A company did not sign a lease extension in a manner that caused the lessor to lose an opportunity to enter into a lease with a third party. The company was held liable to compensate the lessor for breach of contract, but the lessor sought to also personally obligate the manager who conducted the negotiation.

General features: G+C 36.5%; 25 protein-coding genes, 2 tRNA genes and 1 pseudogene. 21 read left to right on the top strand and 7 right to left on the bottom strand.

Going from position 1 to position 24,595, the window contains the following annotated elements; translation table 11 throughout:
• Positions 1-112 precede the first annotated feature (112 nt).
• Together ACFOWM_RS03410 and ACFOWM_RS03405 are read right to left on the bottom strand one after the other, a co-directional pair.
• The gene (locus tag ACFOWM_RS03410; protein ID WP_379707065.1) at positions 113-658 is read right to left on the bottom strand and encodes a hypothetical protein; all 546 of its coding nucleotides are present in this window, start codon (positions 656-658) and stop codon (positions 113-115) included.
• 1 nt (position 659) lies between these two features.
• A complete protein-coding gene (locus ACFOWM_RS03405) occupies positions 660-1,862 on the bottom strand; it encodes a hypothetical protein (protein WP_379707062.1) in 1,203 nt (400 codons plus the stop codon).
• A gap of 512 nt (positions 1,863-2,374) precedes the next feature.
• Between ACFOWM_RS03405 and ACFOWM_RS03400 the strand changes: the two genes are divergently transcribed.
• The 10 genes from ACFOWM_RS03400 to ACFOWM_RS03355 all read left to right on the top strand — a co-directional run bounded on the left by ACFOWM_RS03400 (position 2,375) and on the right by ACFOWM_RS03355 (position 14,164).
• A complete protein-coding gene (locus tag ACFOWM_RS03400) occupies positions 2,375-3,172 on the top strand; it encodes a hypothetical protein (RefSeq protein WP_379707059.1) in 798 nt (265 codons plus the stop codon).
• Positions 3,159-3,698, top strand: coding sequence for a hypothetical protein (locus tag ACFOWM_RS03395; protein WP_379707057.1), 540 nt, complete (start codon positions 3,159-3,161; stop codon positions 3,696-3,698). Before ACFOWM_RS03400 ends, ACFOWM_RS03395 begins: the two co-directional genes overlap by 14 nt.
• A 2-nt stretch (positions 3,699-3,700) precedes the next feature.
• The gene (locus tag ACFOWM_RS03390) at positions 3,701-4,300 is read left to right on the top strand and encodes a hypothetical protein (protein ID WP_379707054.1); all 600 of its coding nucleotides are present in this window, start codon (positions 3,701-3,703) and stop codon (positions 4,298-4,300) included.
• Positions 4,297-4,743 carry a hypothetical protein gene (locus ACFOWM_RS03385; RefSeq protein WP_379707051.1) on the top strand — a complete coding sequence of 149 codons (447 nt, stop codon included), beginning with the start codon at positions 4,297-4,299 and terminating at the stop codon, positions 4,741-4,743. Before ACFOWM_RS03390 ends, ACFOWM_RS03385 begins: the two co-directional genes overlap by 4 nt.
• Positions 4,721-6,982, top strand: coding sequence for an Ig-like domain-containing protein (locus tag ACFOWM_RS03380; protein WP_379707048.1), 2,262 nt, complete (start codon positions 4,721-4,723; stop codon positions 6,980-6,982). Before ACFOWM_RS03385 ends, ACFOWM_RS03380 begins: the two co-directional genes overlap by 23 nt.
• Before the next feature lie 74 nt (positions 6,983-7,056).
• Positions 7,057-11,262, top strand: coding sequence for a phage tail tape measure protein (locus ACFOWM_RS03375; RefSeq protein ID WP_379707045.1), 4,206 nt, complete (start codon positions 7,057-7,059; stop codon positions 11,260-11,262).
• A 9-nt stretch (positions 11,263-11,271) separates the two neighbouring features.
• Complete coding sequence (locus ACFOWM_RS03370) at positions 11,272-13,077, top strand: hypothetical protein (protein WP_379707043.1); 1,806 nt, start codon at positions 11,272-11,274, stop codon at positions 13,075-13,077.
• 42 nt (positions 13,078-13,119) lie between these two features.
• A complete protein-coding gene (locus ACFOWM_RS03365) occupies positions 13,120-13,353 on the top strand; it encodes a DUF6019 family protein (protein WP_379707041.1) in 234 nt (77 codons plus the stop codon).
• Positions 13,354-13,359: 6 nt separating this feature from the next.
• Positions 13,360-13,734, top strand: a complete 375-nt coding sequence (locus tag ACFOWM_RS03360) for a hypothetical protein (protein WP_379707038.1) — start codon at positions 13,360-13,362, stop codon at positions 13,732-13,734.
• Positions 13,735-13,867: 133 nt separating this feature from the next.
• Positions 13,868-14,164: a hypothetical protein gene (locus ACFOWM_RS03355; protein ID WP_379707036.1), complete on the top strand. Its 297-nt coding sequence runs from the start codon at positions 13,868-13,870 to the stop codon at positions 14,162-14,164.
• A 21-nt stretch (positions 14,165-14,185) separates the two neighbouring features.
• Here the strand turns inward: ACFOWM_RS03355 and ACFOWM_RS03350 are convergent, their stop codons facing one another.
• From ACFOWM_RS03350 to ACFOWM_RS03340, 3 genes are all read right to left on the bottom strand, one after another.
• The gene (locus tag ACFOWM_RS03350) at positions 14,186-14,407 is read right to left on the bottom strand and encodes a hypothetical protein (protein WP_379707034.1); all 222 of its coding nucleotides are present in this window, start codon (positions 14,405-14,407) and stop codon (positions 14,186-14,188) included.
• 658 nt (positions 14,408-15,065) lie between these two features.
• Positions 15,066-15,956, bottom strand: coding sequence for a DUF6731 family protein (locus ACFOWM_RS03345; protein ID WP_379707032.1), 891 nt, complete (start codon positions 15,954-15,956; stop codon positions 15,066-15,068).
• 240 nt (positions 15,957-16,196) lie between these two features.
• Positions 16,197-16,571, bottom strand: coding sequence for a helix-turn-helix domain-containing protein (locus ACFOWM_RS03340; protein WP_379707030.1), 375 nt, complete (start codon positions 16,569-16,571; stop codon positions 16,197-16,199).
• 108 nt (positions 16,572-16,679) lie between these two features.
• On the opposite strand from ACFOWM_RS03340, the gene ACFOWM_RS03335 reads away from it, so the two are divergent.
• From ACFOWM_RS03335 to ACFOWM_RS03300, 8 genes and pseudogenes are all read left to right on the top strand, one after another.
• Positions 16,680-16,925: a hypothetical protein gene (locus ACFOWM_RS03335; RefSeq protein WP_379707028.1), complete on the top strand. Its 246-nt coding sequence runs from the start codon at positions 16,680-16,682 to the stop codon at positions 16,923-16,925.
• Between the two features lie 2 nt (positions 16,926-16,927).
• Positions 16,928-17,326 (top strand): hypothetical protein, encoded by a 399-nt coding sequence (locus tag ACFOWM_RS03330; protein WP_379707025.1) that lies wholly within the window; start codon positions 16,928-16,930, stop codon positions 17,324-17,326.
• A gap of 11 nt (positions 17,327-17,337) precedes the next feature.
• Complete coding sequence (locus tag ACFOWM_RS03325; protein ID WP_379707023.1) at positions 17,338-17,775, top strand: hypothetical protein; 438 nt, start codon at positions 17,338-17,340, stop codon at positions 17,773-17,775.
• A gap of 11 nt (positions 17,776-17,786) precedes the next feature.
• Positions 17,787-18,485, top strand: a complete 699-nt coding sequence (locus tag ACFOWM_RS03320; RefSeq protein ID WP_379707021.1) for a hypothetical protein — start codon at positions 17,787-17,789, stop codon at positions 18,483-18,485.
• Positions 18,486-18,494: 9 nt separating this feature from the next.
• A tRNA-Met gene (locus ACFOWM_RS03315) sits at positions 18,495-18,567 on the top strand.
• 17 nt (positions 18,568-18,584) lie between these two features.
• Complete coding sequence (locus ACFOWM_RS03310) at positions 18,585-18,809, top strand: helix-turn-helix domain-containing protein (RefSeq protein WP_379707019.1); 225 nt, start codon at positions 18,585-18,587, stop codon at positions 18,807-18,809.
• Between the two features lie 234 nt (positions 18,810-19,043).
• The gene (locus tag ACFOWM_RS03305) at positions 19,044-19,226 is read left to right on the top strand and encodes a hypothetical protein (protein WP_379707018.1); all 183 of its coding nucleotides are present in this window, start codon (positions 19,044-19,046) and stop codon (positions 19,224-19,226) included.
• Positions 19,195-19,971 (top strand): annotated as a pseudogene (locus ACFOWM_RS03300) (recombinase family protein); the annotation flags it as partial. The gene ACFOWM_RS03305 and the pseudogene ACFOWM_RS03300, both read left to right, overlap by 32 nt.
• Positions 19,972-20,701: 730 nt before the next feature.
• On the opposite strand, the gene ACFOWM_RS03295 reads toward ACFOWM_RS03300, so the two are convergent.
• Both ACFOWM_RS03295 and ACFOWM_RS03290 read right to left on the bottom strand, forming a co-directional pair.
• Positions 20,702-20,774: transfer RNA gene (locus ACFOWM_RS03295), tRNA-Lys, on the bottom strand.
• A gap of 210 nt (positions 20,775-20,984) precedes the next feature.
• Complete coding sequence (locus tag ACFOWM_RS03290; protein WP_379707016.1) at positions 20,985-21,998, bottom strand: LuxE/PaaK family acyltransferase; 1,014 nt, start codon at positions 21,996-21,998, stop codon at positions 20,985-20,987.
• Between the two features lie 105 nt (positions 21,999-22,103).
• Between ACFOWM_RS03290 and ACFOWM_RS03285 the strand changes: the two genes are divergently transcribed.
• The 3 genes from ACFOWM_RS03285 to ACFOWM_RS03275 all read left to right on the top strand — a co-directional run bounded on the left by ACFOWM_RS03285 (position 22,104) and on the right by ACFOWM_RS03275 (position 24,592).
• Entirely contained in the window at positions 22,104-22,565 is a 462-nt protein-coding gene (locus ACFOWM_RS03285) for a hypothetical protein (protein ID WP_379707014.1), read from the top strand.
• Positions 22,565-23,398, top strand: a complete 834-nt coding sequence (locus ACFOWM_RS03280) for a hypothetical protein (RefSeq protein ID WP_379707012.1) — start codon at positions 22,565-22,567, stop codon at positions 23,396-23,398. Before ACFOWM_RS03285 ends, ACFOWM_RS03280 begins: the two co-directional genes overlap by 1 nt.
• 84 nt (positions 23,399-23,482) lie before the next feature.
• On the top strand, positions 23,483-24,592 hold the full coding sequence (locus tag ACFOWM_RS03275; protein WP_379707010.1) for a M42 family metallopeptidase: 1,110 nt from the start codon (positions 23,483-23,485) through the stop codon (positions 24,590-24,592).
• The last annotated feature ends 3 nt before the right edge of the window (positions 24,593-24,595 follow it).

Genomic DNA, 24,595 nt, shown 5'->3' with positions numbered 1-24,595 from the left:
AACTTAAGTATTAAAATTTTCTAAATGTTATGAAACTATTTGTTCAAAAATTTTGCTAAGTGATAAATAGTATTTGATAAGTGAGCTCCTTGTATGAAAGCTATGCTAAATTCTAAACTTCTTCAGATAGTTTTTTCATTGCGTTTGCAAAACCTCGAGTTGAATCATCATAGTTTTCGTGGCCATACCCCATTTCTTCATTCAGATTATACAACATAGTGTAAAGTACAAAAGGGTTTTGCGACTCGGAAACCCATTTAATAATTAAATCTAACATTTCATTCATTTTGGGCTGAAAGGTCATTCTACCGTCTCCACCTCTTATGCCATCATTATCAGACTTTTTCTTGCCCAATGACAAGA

The Court held that the manager should not be held personally liable to the company debt. The mere fact that a person acts as an organ, officer or employee of a company does not grant him immunity from personal liability for damages, in so far as his actions or omissions fulfill the foundations of a tort, even if he commits the tort not for himself but for company. However, to ensure that the principle of separate legal personality of the company is respected there will be no independent personal duty of care of the manager except when acting in bad faith or when there are circumstances beyond the normal and routine activities of an officer in the company such as personal expertise of the manager on the issue of the engagement on which the counterparty relied or existence of a special relationship between the manager and the counterparty, which resulted in the counterparty giving the particular manager trust and confidence that the manager, personally, takes responsibility towards the counterparty. Here, although the manager conducted the negotiations, there was no individual reliance because of the manager's personal commitment or because of his expertise or the existence of a special and particularly close relationship, so there is no room to charge the manager personally.